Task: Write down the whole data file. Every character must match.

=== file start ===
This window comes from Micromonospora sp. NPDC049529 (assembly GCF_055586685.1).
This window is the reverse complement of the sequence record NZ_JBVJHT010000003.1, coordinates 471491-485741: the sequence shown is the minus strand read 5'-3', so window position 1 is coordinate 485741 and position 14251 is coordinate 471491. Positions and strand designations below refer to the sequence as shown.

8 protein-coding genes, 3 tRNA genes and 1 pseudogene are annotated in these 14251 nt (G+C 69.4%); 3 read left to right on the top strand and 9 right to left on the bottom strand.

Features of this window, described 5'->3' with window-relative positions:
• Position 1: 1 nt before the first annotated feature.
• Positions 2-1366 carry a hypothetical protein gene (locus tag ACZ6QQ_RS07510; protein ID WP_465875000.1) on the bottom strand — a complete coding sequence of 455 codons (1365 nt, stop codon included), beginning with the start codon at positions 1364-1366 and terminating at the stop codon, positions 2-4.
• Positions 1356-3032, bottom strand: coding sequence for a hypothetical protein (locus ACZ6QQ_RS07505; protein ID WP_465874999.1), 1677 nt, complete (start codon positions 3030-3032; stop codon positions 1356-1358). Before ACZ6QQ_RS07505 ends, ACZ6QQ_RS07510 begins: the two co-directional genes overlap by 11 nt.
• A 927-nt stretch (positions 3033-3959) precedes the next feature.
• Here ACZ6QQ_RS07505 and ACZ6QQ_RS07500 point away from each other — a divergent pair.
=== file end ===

This window comes from Micromonospora sp. NPDC049529 (assembly GCF_055586685.1).
This window is the reverse complement of the sequence record NZ_JBVJHT010000003.1, coordinates 471491-485741: the sequence shown is the minus strand read 5'-3', so window position 1 is coordinate 485741 and position 14251 is coordinate 471491. Positions and strand designations below refer to the sequence as shown.

8 protein-coding genes, 3 tRNA genes and 1 pseudogene are annotated in these 14251 nt (G+C 69.4%); 3 read left to right on the top strand and 9 right to left on the bottom strand.

Features of this window, described 5'->3' with window-relative positions:
• Position 1: 1 nt before the first annotated feature.
• Positions 2-1366 carry a hypothetical protein gene (locus tag ACZ6QQ_RS07510; protein ID WP_465875000.1) on the bottom strand — a complete coding sequence of 455 codons (1365 nt, stop codon included), beginning with the start codon at positions 1364-1366 and terminating at the stop codon, positions 2-4.
• Positions 1356-3032, bottom strand: coding sequence for a hypothetical protein (locus ACZ6QQ_RS07505; protein ID WP_465874999.1), 1677 nt, complete (start codon positions 3030-3032; stop codon positions 1356-1358). Before ACZ6QQ_RS07505 ends, ACZ6QQ_RS07510 begins: the two co-directional genes overlap by 11 nt.
• A 927-nt stretch (positions 3033-3959) precedes the next feature.
• Here ACZ6QQ_RS07505 and ACZ6QQ_RS07500 point away from each other — a divergent pair.